Management of obesity can include lifestyle changes, medications, or surgery. The main treatment for obesity consists of dieting and physical exercise. The most effective treatment for obesity is bariatric surgery. Weight loss surgery, also called bariatric surgery, is used to treat people who are dangerously obese.

Surgery for severe obesity is associated with long-term weight loss and decreased overall mortality.

This type of surgery is available to treat people with potentially life-threatening obesity when other treatments, such as lifestyle changes, haven’t worked.

Potentially life-threatening obesity is defined as:

  • Having a body mass index (BMI) of 40 or above
  • Having a BMI of 35 or above and having another serious health condition that could be improved if you lose weight, such as type 2 diabetes or high blood pressure

Adults who have recently been diagnosed with type 2 diabetes may also be considered for an assessment for weight loss surgery if they have a BMI of 30-34.9.

For people who meet the above criteria, weight loss surgery has proved to be effective in significantly and quickly reducing excess body fat.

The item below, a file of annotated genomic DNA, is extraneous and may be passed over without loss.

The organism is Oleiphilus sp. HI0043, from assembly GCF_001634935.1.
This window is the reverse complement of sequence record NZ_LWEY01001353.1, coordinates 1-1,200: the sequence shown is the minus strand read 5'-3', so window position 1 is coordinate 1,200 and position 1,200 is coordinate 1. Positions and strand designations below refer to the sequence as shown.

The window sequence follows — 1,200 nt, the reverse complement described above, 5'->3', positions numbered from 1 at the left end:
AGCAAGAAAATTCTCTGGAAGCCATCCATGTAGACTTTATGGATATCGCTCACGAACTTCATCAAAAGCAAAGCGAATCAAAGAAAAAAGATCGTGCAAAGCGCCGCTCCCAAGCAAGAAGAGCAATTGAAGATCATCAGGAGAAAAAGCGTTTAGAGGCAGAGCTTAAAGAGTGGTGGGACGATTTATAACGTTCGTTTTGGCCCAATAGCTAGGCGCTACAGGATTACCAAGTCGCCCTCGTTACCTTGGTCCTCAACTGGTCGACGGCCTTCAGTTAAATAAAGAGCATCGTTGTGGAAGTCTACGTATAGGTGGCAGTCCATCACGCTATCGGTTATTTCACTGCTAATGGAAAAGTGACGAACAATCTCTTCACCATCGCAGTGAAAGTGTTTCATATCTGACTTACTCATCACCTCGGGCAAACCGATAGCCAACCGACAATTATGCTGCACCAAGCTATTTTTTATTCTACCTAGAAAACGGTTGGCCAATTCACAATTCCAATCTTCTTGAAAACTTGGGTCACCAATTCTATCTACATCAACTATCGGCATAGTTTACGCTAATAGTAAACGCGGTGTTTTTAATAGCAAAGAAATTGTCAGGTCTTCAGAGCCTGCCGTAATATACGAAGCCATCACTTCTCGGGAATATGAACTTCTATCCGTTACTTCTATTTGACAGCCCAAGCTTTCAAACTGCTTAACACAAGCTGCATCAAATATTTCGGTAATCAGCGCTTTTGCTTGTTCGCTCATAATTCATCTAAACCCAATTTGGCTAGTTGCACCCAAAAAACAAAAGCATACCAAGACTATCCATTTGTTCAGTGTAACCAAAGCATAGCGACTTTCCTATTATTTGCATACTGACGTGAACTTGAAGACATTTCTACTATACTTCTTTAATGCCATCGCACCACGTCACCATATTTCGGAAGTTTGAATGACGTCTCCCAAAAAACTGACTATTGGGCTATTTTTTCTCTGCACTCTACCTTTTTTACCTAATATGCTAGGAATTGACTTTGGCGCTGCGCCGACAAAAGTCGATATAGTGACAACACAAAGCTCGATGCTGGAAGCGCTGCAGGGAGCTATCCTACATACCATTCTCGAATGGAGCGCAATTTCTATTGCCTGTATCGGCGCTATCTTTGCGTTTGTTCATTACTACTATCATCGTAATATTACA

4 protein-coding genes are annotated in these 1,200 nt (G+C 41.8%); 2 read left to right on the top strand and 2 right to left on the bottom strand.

However, it’s always recommended that you try to lose weight through a healthy, calorie-controlled diet and increased amounts of exercise before you consider weight loss surgery, as surgery carries a risk of complications and requires a significant change in lifestyle afterwards.

Because of these associated risks, most surgeons, would only consider someone for surgery if there was a clinical need, and not for cosmetic reasons.

Weight loss surgery is only recommended for people with a body mass index (BMI) of 40 or more, or a BMI of 35-40 and a serious health condition that could be improved if you lose weight, such as type 2 diabetes or high blood pressure.

Weight loss surgery should only be offered if all the following conditions apply:

  • You’ve tried all the appropriate non-surgical methods, such as diet and exercise, but failed to achieve or maintain a beneficial level of weight loss.
  • You’ve been receiving or will receive intensive management from a multidisciplinary team of specialists led by a clinician – getting ready for surgery.
  • You agree to commit to long-term follow-up treatment after surgery at a specialised obesity service.
  • You’re fit and healthy enough to withstand anaesthesia and surgery.

Article by Dr. U.P.Srinivasan
Consultant Surgical Gastroenterologist (Liver Transplant Unit)
Kauvery Hospital